BOOK VIII. SUNSET AND SUNRISE.
80. CHAPTER LXXX.
"Stern lawgiver! yet thou dost wear
The Godhead's most benignant grace;
Nor know we anything so fair
As is the smile upon thy face;
Flowers laugh before thee on their beds,
And fragrance in thy footing treads;
Thou dost preserve the Stars from wrong;
And the most ancient Heavens, through thee, are fresh and strong.
--WORDSWORTH: Ode to Duty.
When Dorothea had seen Mr. Farebrother in the morning, she had
promised to go and dine at the parsonage on her return from Freshitt.
There was a frequent interchange of visits between her and the
Farebrother family, which enabled her to say that she was not at
all lonely at the Manor, and to resist for the present the severe
prescription of a lady companion. When she reached home and remembered
her engagement, she was glad of it; and finding that she had still
an hour before she could dress for dinner, she walked straight
to the schoolhouse and entered into a conversation with the master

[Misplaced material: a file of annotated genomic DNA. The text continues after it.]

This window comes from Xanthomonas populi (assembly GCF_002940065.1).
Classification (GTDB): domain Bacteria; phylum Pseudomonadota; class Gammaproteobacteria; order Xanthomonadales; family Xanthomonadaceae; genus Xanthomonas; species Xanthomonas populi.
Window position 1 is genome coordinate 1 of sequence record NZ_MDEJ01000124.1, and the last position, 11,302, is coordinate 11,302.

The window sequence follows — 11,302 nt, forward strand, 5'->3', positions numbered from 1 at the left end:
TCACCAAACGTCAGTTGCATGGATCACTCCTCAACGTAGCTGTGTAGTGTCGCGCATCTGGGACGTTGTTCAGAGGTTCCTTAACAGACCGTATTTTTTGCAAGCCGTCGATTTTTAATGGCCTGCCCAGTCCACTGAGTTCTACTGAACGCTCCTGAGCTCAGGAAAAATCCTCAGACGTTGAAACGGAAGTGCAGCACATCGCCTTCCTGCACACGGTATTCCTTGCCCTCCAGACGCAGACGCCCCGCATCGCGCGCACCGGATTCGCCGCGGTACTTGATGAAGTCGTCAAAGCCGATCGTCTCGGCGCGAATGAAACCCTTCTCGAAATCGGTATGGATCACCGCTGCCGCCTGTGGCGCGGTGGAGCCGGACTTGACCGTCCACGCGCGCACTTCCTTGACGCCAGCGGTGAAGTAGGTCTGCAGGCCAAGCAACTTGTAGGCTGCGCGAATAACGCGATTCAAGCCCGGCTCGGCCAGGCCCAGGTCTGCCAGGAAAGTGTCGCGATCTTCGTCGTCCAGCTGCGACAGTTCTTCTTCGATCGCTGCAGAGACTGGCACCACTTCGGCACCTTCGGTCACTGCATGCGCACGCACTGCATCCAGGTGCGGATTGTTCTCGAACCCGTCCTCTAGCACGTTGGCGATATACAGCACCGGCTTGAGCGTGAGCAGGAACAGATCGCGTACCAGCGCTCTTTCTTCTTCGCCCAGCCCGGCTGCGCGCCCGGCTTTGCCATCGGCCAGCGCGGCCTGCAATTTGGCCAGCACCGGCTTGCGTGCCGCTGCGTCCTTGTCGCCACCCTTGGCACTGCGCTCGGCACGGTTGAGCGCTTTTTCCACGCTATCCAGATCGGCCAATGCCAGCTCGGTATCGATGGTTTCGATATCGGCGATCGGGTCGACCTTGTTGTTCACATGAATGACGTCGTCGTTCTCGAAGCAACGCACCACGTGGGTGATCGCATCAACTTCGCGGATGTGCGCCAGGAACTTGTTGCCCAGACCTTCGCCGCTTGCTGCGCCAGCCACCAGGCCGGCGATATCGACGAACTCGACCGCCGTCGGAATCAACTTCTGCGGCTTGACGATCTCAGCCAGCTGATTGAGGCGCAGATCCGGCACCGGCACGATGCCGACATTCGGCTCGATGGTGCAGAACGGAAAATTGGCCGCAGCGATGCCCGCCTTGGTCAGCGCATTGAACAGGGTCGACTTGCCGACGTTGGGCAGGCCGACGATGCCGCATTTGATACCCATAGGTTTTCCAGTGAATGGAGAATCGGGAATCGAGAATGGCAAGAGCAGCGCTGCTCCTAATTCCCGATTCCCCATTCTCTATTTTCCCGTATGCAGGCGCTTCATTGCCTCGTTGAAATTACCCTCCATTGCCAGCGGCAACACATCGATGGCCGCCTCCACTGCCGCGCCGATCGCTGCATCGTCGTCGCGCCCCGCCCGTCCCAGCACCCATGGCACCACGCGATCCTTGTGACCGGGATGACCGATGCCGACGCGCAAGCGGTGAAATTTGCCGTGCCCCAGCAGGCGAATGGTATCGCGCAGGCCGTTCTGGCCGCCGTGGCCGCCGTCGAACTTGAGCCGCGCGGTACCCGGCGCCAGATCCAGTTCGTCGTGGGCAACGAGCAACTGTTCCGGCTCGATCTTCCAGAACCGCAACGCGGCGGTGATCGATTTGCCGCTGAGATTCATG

and mistress about the new bell, giving eager attention to their small
details and repetitions, and getting up a dramatic sense that her life
was very busy. She paused on her way back to talk to old Master
Bunney who was putting in some garden-seeds, and discoursed wisely
with that rural sage about the crops that would make the most return
on a perch of ground, and the result of sixty years' experience as
to soils--namely, that if your soil was pretty mellow it would do,
but if there came wet, wet, wet to make it all of a mummy, why then--
Finding that the social spirit had beguiled her into being rather late,
she dressed hastily and went over to the parsonage rather earlier
than was necessary. That house was never dull, Mr. Farebrother,
like another White of Selborne, having continually something new
to tell of his inarticulate guests and proteges, whom he was
teaching the boys not to torment; and he had just set up a pair
of beautiful goats to be pets of the village in general, and to
walk at large as sacred animals. The evening went by cheerfully
till after tea, Dorothea talking more than usual and dilating
with Mr. Farebrother on the possible histories of creatures that
converse compendiously with their antennae, and for aught we know
may hold reformed parliaments; when suddenly some inarticulate
little sounds were heard which called everybody's attention.